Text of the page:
Tony Hawk's Pro Skater HD Review
The Tony Hawk’s Pro Skater series marks some my favorite Video Game memories growing up. I clearly remember waking up in the hot, humid weather of Summer Break, picking up my PlayStation controller, and skating around endlessly for hours and hours. Those games just had that great arcade-like vibe to them which made them so much fun and enjoyable to play. Needless to say, when Tony Hawk’s Pro Skater HD was announced, I was pretty excited. I mean the thought of having a HD version of the content from Tony Hawk’s Pro Skater 1 &2 was something that got fans of the series anxiously waiting. But was Tony Hawk’s Pro Skater HD able to replicate that amazing feeling I felt way back then?
Well, Not exactly.
Tony Hawk’s Pro Skater HD takes seven stages from the first two entries in franchise and recreates them in High Definition. This is not a mere HD re-mastered version of the first two games, but rather the physics and graphics of the game have been completely rebuilt by developer Robomodo from the ground up. While having the game run on a new engine makes it look quite good on the eye, the feeling of speed, momentum, and fluidity present within previous games in the series feels off. It takes time to accelerate, decelerate and break making the pacing of the game feel a lot slower than the originals. To add to that, the choice not to include “Revert”, a feature initially introduced in Tony Hawk Pro Skater 3, made combos a lot shorter and hence a lot less satisfying to pull off.
The game doesn’t present you with a tutorial or introduction of any sorts but rather throws you right into the action. Even though I played my fair share of Tony Hawk games, the start was sluggish to say the least. The controls of the game took a while to get used to, and understanding the new physics engine was not a pleasant experience. However once that was out of the way, I found myself to be actually enjoying my time with the game. It’s really frustrating when a game forces you to go through an awkwardly rough start in order to finally have fun playing it. This could have been easily amended if a proper tutorial was present right from the start.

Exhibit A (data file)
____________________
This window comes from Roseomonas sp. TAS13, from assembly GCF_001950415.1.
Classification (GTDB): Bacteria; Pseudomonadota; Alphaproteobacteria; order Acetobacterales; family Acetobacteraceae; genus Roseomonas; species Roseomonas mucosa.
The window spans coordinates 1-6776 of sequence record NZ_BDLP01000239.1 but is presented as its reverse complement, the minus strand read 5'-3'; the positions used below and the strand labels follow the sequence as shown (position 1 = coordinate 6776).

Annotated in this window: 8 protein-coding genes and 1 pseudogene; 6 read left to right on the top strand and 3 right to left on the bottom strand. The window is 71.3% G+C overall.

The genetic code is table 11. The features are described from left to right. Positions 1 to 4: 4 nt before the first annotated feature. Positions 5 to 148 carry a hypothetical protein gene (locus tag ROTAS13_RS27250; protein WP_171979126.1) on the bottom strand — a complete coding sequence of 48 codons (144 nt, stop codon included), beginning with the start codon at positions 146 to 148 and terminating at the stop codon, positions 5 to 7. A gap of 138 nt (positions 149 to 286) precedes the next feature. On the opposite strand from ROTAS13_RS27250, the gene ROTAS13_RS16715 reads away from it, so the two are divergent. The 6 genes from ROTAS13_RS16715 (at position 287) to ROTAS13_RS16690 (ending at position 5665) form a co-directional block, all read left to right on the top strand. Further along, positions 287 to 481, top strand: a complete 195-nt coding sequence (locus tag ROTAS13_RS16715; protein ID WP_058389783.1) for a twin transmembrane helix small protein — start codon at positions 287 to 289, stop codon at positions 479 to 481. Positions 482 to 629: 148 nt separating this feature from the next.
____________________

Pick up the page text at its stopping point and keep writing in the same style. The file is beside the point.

Tony Hawk’s Pro Skater HD offers three single-player modes: Career mode, Free Skate, and Big Head survival. You will be spending most of your time in Career mode, which has you play as one of 12 skaters across the various stages in the game. Each stage has a set of objectives which, once completed, gives you cash to upgrade your skater. Since there are only 7 stages in the entire game, you will be done with each quite quickly. However, because there are a lot of unlockables around, you will find yourself coming back to each of those stages in order to fully explore them.
In addition to Career mode, Free Skate allows you to skate aimlessly around the game’s stages without worrying about any objectives. And finally, Big Head survival is the new entry to the series as it forces you to string together as many combos as possible to avoid having your head literally explode. This mode adds a new dynamic to the Tony Hawk formula as it constantly keeps you on your toes and can bring out the most fun out of the three modes available.
The Soundtrack of the game consists of tracks from the first two games in the franchise. While not all tracks make it into this iteration, the most popular ones are present and sound just as good as they once did. A minor annoyance however is that you cannot change the track in game which is pretty silly since previous entries in the series had the feature available.
Multiplayer is present in Tony Hawk's Pro Skater HD in the form of online multiplayer. Split-screen is sadly not included. Once you are online, you can choose to challenge players in Graffiti, Time Attack, Free Skate, and Big head elimination. Matchmaking can get a bit iffy at times, and there were some latency problems present while playing. However once you actually strike a good connection, there is plenty fun to be had playing with various skaters online.
Tony Hawk’s Pro Skater HD is an entry which struggles to replicate the same magic that made the originals so special. While the game does borrow the stages and soundtracks from Tony Hawk’s Pro Skater 1 & 2, it ultimately suffers from several rough edges that simply don’t allow it to hit the high notes of its predecessors. Tony Hawk’s Pro Skater HD can still be fun if you plow through its awkward beginnings, but it ultimately does not reach the heights that the original games were able to achieve.